Red power show me you’re not lost
Black power row me to meeting you
Yellow power sing me a wing, tall in flight
Brown power make me sounds, aloud
White power, don’t take me
Aboriginal power give me power
Now, I’ll go – take.
—Lionel Fogarty, ‘Please Don’t Take’
Daniel Yock would have been a murri man in his prime if he had lived. Under the old tree on the corner of Russell and Edmonstone Streets in Musgrave Park Aboriginal poet, Lionel Fogarty, said farewell to his brother Boonie (Daniel Yock) who was killed by police nearby on the corner of Edmonstone and Sussex Streets, South Brisbane on 7 Nov 1993.
He explained his anger and his grief by reading poems he had written over many, many years — Cheryl Buchanan single-handed published his first book of verse. Lionel and his brother had been on a cultural journey together. I remember the silent march through these streets in November 1993, a sad and powerful tribute to a dancer felled at 18 years of age by Qld police, one of many. Thousands marched to the CBD where the police provoked the murris and a fight occurred there. Police brought out the riot squad and the murris gave them a flogging.
But what is that one slaughter
repeated many times
to us who tread domestic grass
and thrill to ‘foreign’ crimes?
We cannot call the Turrbul back
and guilt’s a slippery thing
if all it feeds is speeches
and songs that poets sing …
Police do not understand culture, they are ignorant people made more ignorant by their political masters and legal system.
Lionel and his family have fought for justice for many years but the lawyers and doctors said Daniel’s death was caused by an obscure heart condition when his death was caused by his body being pitched into the concrete pavement by a huge policeman as his mates barracked ‘you love this stuff’ to urge him on. They took Daniel to Herschel Street and his pulse had run out. Lionel explained that he was falsely implicated in a conspiracy trial in the mid-1970s with Dennis Walker and Jerry Garcia. He explained that the cops had spent years pursuing him and yet his brother Boonie was the one the cops finally got there near Musgrave.
A young Murri woman who was only 6 years when Boonie died stood up at the end of Lionel’s speech and gave a deadly rap dedicated to Boonie. I remember the silent march on 17 November 1993 after Daniel Yock was killed by police. It was the most powerful of marches.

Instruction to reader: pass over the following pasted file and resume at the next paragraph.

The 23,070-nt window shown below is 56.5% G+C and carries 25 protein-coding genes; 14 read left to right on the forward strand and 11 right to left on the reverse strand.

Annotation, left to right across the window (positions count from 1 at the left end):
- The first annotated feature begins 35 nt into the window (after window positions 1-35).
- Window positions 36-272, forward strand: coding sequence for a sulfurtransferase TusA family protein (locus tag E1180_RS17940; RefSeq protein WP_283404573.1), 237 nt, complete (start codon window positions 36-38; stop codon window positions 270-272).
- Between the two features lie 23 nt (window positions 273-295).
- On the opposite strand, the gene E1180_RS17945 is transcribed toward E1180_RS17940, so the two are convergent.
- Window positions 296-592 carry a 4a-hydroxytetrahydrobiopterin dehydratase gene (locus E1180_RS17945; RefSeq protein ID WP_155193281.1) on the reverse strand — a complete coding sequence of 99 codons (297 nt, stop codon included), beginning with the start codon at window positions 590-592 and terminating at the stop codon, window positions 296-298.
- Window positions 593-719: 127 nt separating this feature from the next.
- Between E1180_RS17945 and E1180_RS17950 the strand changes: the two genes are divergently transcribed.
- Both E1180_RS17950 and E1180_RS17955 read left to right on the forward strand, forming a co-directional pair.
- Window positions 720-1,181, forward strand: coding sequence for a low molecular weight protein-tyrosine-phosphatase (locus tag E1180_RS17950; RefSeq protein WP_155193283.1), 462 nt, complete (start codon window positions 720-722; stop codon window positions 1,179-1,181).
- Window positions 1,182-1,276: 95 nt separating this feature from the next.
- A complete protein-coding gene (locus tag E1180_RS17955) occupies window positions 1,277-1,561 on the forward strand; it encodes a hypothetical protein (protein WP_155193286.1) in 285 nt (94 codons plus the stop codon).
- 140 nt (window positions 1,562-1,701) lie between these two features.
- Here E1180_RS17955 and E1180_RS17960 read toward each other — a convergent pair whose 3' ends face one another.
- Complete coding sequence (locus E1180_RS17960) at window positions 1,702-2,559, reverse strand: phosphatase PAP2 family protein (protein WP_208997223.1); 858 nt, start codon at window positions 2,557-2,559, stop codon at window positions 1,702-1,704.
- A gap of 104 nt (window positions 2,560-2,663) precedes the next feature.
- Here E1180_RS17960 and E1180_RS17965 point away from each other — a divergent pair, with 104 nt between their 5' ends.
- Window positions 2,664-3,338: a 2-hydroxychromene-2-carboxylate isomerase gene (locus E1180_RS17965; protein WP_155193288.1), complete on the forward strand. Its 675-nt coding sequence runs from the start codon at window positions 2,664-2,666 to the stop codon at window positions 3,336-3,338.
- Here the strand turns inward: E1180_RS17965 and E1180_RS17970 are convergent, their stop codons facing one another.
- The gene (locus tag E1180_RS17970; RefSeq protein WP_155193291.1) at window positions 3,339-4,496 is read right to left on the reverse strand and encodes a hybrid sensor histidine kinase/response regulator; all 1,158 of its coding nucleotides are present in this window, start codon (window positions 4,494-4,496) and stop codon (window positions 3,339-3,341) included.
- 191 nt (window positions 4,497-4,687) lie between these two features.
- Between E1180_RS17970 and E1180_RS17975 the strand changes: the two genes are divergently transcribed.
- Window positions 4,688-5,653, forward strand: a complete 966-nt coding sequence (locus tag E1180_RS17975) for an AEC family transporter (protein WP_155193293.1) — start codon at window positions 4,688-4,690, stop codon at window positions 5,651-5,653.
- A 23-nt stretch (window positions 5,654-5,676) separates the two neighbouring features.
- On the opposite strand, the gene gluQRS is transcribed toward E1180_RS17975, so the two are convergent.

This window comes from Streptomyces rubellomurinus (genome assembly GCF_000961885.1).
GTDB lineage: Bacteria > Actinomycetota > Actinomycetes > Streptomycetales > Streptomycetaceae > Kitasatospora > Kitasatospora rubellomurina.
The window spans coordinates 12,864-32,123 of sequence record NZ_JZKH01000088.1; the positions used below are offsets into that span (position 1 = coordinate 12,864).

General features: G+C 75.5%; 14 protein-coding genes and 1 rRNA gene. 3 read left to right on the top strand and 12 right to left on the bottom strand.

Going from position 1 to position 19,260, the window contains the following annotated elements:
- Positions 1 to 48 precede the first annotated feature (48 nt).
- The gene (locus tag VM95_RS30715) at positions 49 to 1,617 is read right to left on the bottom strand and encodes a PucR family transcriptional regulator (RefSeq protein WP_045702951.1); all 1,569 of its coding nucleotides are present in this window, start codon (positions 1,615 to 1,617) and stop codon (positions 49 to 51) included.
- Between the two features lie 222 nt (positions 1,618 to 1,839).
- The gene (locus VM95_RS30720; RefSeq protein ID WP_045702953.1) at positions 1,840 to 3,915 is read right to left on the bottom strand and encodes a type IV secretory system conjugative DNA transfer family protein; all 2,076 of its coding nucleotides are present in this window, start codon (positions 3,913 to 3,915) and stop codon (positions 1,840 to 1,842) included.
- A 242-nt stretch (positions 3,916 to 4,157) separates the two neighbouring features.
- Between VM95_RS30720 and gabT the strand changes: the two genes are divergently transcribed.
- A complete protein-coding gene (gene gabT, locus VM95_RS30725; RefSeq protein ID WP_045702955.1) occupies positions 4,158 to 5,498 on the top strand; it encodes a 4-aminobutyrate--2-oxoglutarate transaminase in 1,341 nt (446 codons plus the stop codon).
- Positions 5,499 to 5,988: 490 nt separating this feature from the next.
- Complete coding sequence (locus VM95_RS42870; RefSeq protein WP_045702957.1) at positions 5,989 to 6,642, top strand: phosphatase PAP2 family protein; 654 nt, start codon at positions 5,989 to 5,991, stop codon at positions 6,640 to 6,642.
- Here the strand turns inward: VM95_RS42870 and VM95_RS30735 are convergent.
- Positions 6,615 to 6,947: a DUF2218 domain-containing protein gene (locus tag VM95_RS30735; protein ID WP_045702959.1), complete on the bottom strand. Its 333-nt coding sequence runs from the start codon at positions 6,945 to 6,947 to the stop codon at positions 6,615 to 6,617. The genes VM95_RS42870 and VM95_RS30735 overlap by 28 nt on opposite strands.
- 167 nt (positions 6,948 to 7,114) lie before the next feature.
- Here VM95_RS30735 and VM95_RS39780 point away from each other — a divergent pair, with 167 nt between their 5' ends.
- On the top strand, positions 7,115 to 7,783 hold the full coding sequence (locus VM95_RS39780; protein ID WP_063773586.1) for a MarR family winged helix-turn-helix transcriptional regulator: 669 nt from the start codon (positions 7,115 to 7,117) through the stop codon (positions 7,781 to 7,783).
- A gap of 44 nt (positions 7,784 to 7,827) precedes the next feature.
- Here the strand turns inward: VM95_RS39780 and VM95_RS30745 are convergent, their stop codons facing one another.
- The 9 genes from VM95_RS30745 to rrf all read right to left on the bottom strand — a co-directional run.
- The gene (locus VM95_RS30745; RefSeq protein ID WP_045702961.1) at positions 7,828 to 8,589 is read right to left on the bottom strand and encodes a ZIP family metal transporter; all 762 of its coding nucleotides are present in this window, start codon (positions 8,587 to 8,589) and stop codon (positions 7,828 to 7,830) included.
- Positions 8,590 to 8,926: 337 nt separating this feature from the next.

When the Kalkadoons stopped running
and charged and charged again
they fell as fell their tribesmen
on earlier hill and plain.
And we who wrote their finish
must turn and write a start
if we would turn from running
and face our thundering heart
We walked to where he was killed by police.
Lew Wyvill, Labor Lawyer and Commissioner of the Criminal Justice Commission under the Goss Labor government would deny this interpretation of events. But then no policeman has ever been held accountable for a single death in custody in Queensland. This is the legal system that gave us police killing of Mulrunji, John Pat, TJ Hickey, Mr Ward, Daniel Yock and death in custody of Lyji Vaggs and Sheldon Currie …
— Kevin Gilbert
The coroner reduced the death in custody(/care) of Sheldon Currie under the care of the prison privateer SERCO as banal and unexceptional:
“Mr Barnes made no negative findings against those entrusted with Mr Currie’s care, but recommended prison health services must work to contain the “high incidence” of hepatitis.” The Australian
The laws that govern the coroner never bother to look at what caused Sheldon’s problems with drugs or why Daniel Yock was killed. Both boys of 18 years when they died.
“The adequacy and appropriateness of health checks and medical treatment received by the deceased while in custody at the Arthur Gorrie Correctional Centre from 12 January 2010 to 16 February 2010 and after being transferred to the Princess Alexandra Hospital from 16 February 2010 until his death on 20 February 2010.” — Coronial Inquests
A few weeks later
Sister Nicole outside parliament said
‘This poor young fella’s dead
Every single death always
Gets swept under the carpet
What do we have to do to stop this?
Because that is a life
What value do you place on our lives?’
Some things are not meant to be
So please please do not take my land
Always was, always will be
And do not take my whole life too
Like Hurley did Mulrunji
Like a river flows so surely to the sea
—Ian Curr, Two Train Singers
Sheldon Currie should never have been in Arthur Gorrie under the care of SERCO.
Firms profit from deaths in custody.
Lionel explained at the site of his brother’s death that all else is subservient to deaths in custody. We cannot have Land Rights without getting justice for all the deaths in custody. He called for the parliament to weed out the killer cops, not CJC commissioners like Wyville, obsessed with the minutiae of criminal law.
Write of Life
The pious said
Forget the past
the past is dead
But all that I can see
In front of m
Is a cell door
a concrete floor
—Jack Davis, ‘John Pat’
Yet another death-in-custody has occurred in another SERCO prison, this time at Borallon – a prison recently given an award by the Premier Anna Bligh.